“It was like the break never ended. He never showed up again”, says Pelle.

Almost everything got an explanation. Just over a year ago, an obituary appeared in the Fagersta-Posten.

“Perhaps he knew he was going to die, but we don’t know how it happened. We don’t actually know for sure that he’s dead. But we have to assume that he is”, says Pelle. “Or it’s just an advanced way to break up with us.”

It’s vague, he admits. But Fitzsimmons didn’t leave his disciples completely empty-handed. The obituary pointed in a familiar direction. Under a gravestone, material was found that has now become The Hives’ first studio album in over a decade, The Death Of Randy Fitzsimmons.

 

It makes me think of Peaky Blinders. Then I think of Nick Cave. Some of that has probably sneaked in, more atmospheric stuff. A little more dynamic than before, perhaps?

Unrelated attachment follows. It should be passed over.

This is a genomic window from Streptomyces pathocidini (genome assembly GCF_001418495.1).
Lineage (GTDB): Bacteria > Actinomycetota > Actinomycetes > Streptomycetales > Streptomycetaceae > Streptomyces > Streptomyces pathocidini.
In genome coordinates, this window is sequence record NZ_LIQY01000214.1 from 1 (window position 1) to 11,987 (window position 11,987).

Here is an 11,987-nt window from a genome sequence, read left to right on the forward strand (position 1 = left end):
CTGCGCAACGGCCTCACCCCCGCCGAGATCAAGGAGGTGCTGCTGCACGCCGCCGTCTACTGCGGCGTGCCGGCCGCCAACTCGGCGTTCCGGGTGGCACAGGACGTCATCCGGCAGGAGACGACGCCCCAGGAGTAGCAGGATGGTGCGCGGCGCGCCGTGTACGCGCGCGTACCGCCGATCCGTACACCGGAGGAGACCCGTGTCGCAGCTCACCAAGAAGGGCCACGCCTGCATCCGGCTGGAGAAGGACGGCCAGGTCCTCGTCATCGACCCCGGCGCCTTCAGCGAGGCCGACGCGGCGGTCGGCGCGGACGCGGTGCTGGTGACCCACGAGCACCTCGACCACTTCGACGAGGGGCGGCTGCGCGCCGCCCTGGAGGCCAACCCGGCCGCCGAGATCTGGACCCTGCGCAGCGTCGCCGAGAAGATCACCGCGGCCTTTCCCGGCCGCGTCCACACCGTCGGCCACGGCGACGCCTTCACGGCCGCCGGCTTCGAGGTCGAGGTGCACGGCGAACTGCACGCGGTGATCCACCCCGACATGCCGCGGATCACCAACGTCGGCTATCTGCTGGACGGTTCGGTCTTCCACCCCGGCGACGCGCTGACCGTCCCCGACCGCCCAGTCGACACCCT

“If you imagine Hives in some kind of cliché world, every other song is super fast and every other song is kinda half-fast. To maintain that feeling throughout a whole album, there has to be change. If it’s going to feel like you’re running fast, sometimes you have to walk.”

 

You have to have the stamina?

“Many of the favorite bands we had when we were younger used the same gear all the time. Back then, it was enough if it was loud and fast. Now I’ve become more picky. I love rock music so damn much that I hate when it’s mediocre. However, it sets a pretty high bar if it’s supposed to be worth making more music yourself.”

 

Do you have performance anxiety?

“We’ve really proven everything we need to prove. There are probably enough bands that sound like us. Hives tribute bands in Sao Paulo and whatever. Over the years, you’ve heard so much good rock music, it’s like you think you’re going to compete with it somehow. The Hives have done a lot of things that I think are good. That’s something to compete with in some way too. It’s like you’re going for the Nobel Prize in rock.”